Against that backdrop, arguably incomes/expenditure of average Ugandans are consumption bound or basic needs share of income/expenditure is high, thus less savings and investments. One is left to wonder how is this expenditure funded? The unfortunate answer is our expenditure per capita is higher than the income capita meaning expenditure is largely funded by the private sector credit from banks including the unsecured salary loans- of which the non secured loans are also on the increase. These loans fetch interest rates averaging 20-25%. Unlike Governments which could get debt reliefs on their debt, the individuals don't and if anything could lose their property (if the loan was secured) on failure to pay.

It is not strange to find a young graduate more likely to ‘invest’ in a black berry (i-pad, galaxy or any android based phone) before any savings for future. Another would rather borrow for boda boda than walk from their residence say in Mbuya to Makerere University Business School, even when time is available. Hotel, bars are one of the major profitable ventures and less is being invested e.g in production for export (both traditional and otherwise).
Arguably Uganda is largely consumption bound yet produces little. Low production reduces employment and in the long run, there will be no income to support the consumption. What is regarded as savings is actually immediate tomorrow’s consumption. Talking of savings, we still witness limited collective savings like investment clubs and limited stock market participation. If we don't re-adjust to live within our means, this consumerism is unsustainable. (Unlike governments which could get debt reliefs on their debt, the individuals don't if anything could lose their property (if the loan was secured) failure to pay-repeated from above). Drawing from the US experience, once the consumption bubble bursts, it will have spill-over effects on business slump and credit default rate would likely increase thus creating a ‘Uganda crisis’. However Uganda’s economic crisis wouldn’t lead to the famous Global crisis.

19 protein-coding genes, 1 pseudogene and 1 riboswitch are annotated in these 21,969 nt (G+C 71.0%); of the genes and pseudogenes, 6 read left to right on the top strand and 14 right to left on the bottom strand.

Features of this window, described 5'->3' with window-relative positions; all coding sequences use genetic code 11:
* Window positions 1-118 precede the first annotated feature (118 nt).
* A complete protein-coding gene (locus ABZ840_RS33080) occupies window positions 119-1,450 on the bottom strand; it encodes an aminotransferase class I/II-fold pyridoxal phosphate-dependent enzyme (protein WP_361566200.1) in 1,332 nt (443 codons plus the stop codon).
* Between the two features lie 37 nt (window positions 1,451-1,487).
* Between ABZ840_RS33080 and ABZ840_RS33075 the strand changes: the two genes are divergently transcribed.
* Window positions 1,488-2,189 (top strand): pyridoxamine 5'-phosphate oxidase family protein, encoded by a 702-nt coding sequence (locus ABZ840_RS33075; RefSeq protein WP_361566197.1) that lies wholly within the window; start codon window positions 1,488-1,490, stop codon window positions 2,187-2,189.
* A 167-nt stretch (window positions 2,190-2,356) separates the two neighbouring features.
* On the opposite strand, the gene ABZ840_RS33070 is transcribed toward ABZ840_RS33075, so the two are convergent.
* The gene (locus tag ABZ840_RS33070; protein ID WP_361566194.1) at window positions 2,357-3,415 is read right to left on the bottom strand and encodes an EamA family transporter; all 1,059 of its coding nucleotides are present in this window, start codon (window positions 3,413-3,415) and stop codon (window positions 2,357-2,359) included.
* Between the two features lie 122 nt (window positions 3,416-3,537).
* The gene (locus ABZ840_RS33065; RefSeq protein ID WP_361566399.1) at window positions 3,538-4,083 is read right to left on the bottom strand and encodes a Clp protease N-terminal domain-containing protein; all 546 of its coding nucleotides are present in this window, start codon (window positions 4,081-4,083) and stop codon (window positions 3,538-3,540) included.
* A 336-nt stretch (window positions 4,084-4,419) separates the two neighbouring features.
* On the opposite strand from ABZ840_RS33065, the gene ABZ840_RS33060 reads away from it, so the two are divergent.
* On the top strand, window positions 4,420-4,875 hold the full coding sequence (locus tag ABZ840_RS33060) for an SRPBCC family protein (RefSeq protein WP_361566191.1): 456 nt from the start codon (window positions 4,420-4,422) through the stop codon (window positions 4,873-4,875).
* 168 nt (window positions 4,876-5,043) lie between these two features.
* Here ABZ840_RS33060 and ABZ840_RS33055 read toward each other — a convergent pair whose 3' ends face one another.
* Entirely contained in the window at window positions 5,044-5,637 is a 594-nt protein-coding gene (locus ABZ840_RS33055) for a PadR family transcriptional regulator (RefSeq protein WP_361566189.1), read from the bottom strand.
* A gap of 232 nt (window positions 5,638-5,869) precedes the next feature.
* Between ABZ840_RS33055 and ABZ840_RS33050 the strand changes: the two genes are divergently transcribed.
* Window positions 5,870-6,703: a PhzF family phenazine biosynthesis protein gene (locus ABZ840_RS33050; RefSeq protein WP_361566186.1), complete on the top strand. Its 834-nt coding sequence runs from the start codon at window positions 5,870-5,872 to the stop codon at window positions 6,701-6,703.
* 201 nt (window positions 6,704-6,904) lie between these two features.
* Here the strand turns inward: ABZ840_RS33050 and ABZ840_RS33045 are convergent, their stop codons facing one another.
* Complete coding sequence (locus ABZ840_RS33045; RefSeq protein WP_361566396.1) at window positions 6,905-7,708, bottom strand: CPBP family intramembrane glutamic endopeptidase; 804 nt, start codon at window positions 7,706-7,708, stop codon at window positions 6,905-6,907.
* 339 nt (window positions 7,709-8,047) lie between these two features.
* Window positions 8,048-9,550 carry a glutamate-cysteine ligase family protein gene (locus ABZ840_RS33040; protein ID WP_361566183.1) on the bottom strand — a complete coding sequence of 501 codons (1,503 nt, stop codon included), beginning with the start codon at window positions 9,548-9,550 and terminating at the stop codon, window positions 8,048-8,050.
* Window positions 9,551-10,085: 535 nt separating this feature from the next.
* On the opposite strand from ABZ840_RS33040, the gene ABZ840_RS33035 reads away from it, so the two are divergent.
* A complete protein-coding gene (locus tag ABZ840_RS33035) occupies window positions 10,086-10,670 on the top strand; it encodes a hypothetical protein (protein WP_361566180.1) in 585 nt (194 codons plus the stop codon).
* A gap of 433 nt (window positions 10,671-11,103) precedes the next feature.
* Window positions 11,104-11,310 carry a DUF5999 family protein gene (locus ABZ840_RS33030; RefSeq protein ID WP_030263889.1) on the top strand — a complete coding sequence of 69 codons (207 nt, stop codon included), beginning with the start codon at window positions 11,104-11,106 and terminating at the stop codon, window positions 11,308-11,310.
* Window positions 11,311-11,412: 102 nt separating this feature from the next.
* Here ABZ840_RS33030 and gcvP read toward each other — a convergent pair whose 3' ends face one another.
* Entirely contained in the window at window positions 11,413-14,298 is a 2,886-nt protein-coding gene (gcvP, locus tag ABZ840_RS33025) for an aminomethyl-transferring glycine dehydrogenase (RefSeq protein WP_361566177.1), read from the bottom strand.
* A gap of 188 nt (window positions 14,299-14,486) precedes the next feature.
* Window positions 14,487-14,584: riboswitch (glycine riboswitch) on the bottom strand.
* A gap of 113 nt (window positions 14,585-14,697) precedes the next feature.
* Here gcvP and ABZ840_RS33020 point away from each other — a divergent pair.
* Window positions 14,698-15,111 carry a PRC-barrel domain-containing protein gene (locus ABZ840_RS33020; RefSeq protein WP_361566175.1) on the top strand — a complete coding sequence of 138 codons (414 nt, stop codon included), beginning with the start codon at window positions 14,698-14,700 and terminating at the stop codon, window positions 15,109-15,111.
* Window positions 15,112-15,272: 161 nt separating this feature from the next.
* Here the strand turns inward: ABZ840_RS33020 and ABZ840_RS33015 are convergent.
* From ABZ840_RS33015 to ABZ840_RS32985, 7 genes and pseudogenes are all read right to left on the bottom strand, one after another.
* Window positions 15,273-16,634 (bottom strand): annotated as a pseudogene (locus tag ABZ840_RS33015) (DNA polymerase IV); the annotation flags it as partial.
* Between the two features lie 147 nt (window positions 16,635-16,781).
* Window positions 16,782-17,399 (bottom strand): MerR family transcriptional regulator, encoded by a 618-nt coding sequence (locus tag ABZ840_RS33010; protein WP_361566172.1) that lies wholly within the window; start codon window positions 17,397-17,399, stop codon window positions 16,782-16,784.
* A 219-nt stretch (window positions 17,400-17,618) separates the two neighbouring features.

1 comment:

  1. My take on this is that we need education reforms in our nation. Our education system is British inspired and trains us for white collar jobs, implying that the expectations of a young university graduate are quite high. Throughout my university days, I didn't have any lecturer who gave any career guidance and the expectations in the job market (I wouldn't blame them since they are outputs of the same education system).

    I always find less educated people to be better financial managers, and all this comes from engaging in managing personal finances at a much earlier age. Ugandans are simply less financially educated. (I would also call it a total lack of common sense)

    NB: You left out the corporates that have fallen victim to the wrath of loan sharks/ unregistered money lenders !